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  • James Kunovski

The Cinematography of Russian Doll

One of the more pleasantly surprising ventures by Netflix, Russian Doll seemed like a rehash of a popular trope but continued to expertly evolve. Helmed by a superb Natasha Lyonne, it became one of the best shows of yesteryear. The premise is simple, and one we have famously seen before in Groundhog Day. Lyonne’s Nadia who is pure New York cynicism embodied, finds herself reliving the night of her 36th birthday party. Now she has to break the loop. What follows is always unpredictable; never boring and sometimes beautiful.

Framing Nadia and her cyclical environments is a blend of rich contrast, emboldened with vibrant reds, orange and blue, (which sometimes vividly clash), against a dark backdrop. Cinematographer Chris Teague, whose work has primarily been on indie films, shot all eight episodes. It was his intention to compose Nadia as distant from her backgrounds, as if she were two-dimensional, to reflect her existence outside time and space.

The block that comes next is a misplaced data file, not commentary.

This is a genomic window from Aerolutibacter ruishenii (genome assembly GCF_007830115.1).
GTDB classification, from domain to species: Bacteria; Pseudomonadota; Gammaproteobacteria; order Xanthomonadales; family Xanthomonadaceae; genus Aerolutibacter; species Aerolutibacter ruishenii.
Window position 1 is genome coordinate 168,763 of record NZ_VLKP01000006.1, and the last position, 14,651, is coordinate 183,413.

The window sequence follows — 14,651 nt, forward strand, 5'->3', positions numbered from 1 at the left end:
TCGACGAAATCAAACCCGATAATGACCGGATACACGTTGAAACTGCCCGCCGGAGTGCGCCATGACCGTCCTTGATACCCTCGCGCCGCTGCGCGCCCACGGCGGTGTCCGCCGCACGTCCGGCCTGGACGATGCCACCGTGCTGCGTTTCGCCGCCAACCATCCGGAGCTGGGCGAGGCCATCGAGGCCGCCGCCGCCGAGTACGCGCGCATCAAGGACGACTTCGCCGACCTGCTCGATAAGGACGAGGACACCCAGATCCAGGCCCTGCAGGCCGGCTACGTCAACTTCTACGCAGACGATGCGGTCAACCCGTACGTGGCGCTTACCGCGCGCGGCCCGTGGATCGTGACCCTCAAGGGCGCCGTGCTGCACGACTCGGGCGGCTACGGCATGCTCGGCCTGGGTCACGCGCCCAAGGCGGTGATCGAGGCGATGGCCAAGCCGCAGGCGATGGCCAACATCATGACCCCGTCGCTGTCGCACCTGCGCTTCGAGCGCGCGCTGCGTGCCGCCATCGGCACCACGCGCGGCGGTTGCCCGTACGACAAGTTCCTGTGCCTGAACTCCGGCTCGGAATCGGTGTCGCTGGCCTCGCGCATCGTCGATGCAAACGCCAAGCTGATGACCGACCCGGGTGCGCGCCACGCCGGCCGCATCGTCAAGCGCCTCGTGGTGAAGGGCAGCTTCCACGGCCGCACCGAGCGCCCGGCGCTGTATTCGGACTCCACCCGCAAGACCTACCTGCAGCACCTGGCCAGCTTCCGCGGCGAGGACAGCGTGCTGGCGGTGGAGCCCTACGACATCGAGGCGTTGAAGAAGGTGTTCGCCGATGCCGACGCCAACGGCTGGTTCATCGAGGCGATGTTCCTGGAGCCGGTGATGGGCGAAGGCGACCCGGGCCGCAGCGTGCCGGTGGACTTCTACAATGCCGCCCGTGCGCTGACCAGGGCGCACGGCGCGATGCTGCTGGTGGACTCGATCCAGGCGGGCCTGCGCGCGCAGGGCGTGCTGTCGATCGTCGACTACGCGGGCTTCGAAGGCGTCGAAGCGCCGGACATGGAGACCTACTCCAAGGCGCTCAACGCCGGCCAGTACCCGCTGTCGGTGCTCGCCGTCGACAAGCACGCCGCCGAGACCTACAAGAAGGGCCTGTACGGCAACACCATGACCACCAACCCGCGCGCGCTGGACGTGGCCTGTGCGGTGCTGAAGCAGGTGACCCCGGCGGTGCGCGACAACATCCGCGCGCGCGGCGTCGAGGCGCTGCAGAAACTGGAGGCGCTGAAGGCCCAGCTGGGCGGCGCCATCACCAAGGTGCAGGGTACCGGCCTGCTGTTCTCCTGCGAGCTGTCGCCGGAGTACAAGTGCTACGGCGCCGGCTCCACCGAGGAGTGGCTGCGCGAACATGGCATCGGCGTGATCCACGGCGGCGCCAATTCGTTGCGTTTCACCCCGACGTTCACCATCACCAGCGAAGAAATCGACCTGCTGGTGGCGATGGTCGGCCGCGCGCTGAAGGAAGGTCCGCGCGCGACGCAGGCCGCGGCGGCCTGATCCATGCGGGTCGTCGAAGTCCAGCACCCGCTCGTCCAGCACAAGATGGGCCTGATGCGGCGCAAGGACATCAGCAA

The loft where Nadia’s loop begins is an interesting component to tackle. It relied on camera movement, and eclectic lighting (see the fantastic mixture of tones below), to convey an Alice in Wonderland feeling.

A challenge for the production was to create a unique palette while shooting in real-life locations. Most of the outdoor scenes were shot in Manhattan’s Lower East Side, in a setting they had little control over. At night, the East Village is beaming with a whirlpool of neon, sodium and store signs, which is great for realism but a little difficult when trying to stick to a predetermined style. There was not that much room in the shooting schedule for improvisation and discussion, so Teague had to closely follow a ‘lookbook’ that he created with Lyonne and co-creator Leslye Headland.

There is a seamlessness to style and composition, and Teague brushes the tirelessly-filmed New York with a fresh stroke.

Russian Doll won an Emmy for Teague’s work on the finale.

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